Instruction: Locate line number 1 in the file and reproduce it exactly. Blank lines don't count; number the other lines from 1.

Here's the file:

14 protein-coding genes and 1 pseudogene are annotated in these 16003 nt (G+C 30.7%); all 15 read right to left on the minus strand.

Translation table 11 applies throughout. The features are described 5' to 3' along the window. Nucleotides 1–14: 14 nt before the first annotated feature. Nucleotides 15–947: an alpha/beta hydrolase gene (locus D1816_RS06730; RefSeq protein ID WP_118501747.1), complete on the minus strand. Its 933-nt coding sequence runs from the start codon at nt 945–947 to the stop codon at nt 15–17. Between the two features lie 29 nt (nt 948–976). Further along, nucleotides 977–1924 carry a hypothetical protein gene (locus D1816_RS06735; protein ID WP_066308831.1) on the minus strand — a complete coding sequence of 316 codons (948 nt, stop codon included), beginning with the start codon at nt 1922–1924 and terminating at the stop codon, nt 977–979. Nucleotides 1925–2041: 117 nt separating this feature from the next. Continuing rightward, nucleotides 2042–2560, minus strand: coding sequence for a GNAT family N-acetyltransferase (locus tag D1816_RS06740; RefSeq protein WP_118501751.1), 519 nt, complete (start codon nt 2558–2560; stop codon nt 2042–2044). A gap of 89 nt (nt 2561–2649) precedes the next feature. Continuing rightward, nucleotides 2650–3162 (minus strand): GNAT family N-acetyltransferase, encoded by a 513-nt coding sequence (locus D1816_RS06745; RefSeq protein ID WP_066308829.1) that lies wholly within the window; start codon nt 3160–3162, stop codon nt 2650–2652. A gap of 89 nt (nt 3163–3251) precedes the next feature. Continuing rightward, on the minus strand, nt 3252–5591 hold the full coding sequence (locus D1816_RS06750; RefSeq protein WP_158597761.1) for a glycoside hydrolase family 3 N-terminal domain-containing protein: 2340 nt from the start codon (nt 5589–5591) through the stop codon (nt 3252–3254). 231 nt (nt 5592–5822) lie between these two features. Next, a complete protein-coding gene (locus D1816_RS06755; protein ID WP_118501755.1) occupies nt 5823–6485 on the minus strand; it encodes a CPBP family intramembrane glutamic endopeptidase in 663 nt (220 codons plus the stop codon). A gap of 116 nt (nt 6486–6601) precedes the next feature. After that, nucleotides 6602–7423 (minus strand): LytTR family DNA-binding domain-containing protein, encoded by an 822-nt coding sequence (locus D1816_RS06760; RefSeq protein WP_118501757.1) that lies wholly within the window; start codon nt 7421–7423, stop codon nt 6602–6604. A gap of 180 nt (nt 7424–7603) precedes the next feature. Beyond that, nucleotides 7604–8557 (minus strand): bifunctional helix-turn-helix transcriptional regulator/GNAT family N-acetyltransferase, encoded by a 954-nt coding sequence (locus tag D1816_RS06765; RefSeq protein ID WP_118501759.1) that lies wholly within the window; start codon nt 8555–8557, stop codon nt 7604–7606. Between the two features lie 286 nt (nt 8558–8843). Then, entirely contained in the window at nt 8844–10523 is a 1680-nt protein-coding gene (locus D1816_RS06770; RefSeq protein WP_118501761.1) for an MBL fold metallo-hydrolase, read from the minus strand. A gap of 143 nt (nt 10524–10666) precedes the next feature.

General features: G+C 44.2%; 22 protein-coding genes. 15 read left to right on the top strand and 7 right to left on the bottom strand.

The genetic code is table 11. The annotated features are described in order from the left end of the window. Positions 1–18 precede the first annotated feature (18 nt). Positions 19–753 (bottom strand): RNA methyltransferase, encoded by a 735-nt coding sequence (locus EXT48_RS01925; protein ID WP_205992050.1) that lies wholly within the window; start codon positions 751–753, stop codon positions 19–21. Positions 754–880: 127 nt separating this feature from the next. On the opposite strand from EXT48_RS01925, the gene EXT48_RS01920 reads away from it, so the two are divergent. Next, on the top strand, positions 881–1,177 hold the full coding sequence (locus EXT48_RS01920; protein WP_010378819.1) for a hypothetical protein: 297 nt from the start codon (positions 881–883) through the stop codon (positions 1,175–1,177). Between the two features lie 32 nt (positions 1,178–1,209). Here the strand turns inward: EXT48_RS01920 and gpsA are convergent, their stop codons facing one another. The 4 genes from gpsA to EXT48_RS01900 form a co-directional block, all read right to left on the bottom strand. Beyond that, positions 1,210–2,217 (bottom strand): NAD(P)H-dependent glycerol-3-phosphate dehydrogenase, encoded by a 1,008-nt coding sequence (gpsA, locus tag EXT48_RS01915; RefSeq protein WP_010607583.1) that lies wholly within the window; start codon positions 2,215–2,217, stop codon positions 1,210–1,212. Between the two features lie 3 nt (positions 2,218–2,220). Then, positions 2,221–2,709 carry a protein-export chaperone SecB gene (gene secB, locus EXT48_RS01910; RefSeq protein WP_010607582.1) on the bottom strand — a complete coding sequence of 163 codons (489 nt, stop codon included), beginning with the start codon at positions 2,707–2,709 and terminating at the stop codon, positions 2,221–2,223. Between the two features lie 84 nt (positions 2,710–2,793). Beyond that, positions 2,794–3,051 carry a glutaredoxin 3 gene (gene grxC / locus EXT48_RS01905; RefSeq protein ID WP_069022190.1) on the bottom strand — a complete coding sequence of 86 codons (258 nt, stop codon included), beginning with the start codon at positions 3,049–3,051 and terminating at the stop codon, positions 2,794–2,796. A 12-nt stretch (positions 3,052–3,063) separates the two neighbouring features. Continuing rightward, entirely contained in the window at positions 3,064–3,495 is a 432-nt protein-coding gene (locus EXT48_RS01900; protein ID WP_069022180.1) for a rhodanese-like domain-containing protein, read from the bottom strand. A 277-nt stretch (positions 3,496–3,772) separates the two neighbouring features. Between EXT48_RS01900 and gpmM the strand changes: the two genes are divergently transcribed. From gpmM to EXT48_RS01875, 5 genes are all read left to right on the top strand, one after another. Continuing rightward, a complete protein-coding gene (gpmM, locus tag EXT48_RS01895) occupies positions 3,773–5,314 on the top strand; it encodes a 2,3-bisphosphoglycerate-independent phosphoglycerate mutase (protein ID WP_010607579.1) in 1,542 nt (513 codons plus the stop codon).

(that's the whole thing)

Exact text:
14 protein-coding genes and 1 pseudogene are annotated in these 16003 nt (G+C 30.7%); all 15 read right to left on the minus strand.